Guest essay by Eric Worrall
The United Nations Office of Disaster Risk Reduction is so obscure they don’t even have their own ambassador. But according to a study, unless the UNDRR receives more money, disasters could soon claim a trillion dollars per year.
Revenge of the nerds: Disaster risk reduction and climate change
18 March 2021
‘It is time to inject some urgency into the DRR agenda.’
John H. Patterson
Humanitarian professional who has deployed to more than 25 countries and advises international organisations on issues including disaster risk reduction
Topher L. McDougal
Development economist and Associate Professor of Economic Development at the University of San Diego’s Kroc School of Peace Studies
Disaster risk reduction, or DRR, has long been a pariah of the international development and humanitarian assistance worlds.
Floating in the ambiguous space between disaster response and economic development, DRR lacks both the immediacy of a humanitarian crisis and the allure of big-budget development projects. Preventing disasters and reducing hazard risks are a good idea and a wonderful talking point, but DRR has consistently failed to capture sustained attention and funding. For all the fervour over the “humanitarian to development nexus” or the “triple nexus” – joining up peacebuilding, humanitarian assistance, and development – DRR continues to be more of an afterthought than a central pillar of aid strategy.
Part of the problem is that DRR is just not very marketable. The UN’s humanitarian aid coordination arm, OCHA, can list Beyoncé and Forest Whitaker as collaborators; the UN’s refugee agency, UNHCR, has Angelina Jolie; and the UN Development Programme recently added Yemi Alade to a list of goodwill ambassadors that already included the likes of Padma Lakshmi and Antonio Banderas. The UN Office for Disaster Risk Reduction, UNDRR, has none.
But if American cinema has taught us anything, it is that ignoring the nerds comes at a price – a big price. In a recent paper published in the International Journal of Disaster Risk Reduction, we estimate that a 1-degree increase in global temperatures would require a near tripling in disaster response spending just to match the current level of humanitarian coverage, which is generally agreed to be insufficient. This means that – within 15 years – failing to properly prepare for the coming impacts of climate change could lead to an annual global disaster response bill topping $1 trillion (including often unreported or under-counted domestic spending).
…Read more: https://www.thenewhumanitarian.org/opinion/2021/3/18/revenge-of-the-nerds-disaster-risk-reduction-and-climate-change
The abstract of the study;
The global financial burden of humanitarian disasters: Leveraging GDP variation in the age of climate change
Author links Topher L.McDougal, John H.Patterson
- Total humanitarian spending is 13 times as high as official figures: $367 billion.•
- 1 °C global temperature rise implies disaster spending of $1 trillion, 0.75% of GDP.•
- GDP per capita is the most reliably significant predictor of international flows.•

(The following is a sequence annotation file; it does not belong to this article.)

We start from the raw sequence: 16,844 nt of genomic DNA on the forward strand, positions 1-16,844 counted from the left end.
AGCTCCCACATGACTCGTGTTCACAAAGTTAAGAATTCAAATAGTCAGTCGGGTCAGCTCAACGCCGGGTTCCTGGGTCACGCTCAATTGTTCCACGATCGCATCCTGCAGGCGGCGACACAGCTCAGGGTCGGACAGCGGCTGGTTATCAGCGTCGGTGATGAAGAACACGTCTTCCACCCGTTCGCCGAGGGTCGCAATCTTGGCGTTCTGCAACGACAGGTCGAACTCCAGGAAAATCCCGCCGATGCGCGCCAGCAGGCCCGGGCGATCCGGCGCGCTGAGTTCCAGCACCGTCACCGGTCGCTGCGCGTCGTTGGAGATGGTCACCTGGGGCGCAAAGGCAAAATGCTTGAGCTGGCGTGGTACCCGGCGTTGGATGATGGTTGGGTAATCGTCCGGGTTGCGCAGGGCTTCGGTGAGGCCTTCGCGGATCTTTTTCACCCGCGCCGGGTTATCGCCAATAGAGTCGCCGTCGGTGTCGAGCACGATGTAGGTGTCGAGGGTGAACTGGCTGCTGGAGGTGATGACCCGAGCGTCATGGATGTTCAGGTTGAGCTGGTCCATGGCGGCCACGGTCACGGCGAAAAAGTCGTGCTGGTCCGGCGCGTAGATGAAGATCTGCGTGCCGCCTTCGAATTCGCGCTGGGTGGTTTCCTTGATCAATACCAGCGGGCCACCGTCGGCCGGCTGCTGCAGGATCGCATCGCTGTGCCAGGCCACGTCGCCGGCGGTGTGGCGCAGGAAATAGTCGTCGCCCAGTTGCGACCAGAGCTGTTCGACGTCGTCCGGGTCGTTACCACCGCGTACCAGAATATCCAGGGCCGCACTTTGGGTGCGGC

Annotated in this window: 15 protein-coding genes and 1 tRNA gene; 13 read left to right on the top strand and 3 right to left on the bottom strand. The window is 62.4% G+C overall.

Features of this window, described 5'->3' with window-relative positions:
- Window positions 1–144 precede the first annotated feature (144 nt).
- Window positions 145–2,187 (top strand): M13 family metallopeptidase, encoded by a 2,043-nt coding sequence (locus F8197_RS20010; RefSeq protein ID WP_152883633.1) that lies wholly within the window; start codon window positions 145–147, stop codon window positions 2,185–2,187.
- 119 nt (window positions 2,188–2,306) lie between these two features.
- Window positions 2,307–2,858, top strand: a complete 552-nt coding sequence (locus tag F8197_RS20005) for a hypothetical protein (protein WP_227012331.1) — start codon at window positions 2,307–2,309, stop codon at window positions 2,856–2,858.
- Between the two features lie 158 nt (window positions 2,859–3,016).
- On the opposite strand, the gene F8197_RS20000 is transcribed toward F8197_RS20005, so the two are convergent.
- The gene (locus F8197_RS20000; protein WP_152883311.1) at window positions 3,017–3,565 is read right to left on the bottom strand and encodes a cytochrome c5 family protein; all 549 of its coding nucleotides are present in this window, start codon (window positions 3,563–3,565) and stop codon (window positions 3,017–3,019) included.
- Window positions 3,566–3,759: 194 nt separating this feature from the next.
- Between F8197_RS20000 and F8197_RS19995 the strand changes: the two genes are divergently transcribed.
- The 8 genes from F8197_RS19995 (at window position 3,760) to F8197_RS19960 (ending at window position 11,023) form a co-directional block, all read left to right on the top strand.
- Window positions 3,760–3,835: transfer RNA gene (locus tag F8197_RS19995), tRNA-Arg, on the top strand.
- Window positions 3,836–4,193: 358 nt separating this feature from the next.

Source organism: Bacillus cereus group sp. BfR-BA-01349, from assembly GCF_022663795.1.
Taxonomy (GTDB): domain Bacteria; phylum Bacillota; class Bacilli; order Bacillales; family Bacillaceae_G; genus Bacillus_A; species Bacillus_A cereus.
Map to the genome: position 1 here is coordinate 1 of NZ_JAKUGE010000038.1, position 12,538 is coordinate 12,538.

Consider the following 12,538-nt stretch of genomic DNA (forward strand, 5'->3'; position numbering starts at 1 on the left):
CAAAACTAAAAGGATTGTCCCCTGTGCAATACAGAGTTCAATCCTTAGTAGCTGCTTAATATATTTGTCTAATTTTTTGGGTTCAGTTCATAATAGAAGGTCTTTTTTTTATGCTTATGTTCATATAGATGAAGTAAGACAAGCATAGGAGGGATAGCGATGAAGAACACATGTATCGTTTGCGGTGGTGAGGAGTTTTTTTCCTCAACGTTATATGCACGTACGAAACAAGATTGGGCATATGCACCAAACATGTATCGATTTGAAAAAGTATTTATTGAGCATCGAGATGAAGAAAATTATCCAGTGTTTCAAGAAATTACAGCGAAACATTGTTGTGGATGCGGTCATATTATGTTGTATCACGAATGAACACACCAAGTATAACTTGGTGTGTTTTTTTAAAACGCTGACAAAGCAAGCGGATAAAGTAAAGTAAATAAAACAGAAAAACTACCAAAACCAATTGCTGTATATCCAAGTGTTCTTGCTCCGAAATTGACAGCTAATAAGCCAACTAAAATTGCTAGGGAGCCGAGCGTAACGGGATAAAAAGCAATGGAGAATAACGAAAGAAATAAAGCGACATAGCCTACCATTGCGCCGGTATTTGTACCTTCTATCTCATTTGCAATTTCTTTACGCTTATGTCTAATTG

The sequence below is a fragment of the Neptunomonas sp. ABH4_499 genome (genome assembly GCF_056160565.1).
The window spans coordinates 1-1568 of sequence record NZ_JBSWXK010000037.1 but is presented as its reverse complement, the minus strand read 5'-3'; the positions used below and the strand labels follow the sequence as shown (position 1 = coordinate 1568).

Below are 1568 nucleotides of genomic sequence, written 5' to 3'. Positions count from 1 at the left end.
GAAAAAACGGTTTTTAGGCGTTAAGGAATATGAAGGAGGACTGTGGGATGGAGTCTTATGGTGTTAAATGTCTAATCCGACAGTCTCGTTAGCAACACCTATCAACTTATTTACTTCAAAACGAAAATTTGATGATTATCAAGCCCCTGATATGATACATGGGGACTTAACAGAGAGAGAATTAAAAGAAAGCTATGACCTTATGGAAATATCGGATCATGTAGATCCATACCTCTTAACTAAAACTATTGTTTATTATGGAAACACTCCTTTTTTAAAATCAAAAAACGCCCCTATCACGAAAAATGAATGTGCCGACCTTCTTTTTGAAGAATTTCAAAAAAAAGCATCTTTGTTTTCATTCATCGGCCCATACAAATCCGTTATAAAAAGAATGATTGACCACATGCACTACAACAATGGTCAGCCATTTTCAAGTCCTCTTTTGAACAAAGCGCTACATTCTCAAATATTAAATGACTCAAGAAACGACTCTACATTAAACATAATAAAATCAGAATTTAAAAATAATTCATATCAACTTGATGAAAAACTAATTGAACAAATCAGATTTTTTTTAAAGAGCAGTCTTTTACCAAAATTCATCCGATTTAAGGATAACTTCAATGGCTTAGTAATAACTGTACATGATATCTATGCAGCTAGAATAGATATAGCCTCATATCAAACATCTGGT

- Temperature anomalies predict significant increases to disaster vulnerability.
We quantify the global spending burden of humanitarian disaster response. While international response flows are well documented, global domestic spending on disasters is virtually unknown in any comprehensive way. We employ log-log fixed-effects models to estimate international humanitarian disaster response spending as recorded by UNOCHA’s Financial Tracking Service (FTS) by recipient country and year, as a function of GDP per capita. Conservatively assuming all humanitarian disaster response spending in the poorest countries originates from without, we calculate a Population Attributable Fraction for the proportion of total spending attributable to GDP per capita, reverse-calculating yearly estimates of total humanitarian disaster response spending. We find global humanitarian expenditures to be roughly 13 times as high as official FTS figures, or around $367 billion annually. Finally, we use Simultaneous Equation Models to examine how total humanitarian disaster response spending is influenced by climate change (proxied by NASA’s GISS Surface Temperature data). We find each 1° C rise in 5-year temperature anomalies would require an annual 3.1% (95% CI: 0.18%–6.01%) rise in humanitarian spending. In total, we estimate a further 1° C rise in global temperatures would require total annual humanitarian expenditures of approximately $1 trillion, or about 0.75% of worldwide 2019 GDP, in order to maintain current levels of humanitarian needs coverage. We find climate change to influence humanitarian spending only via GDP per capita and disaster hazard exposure, even though temperature anomalies predict significant increases to disaster vulnerability.
You have to admit this is a breathtakingly audacious climate pitch; demanding UN money to prevent disasters, citing disaster movies as evidence we should listen to their demand, then presumably, at some point in the future, taking credit for climate disasters which didn’t happen.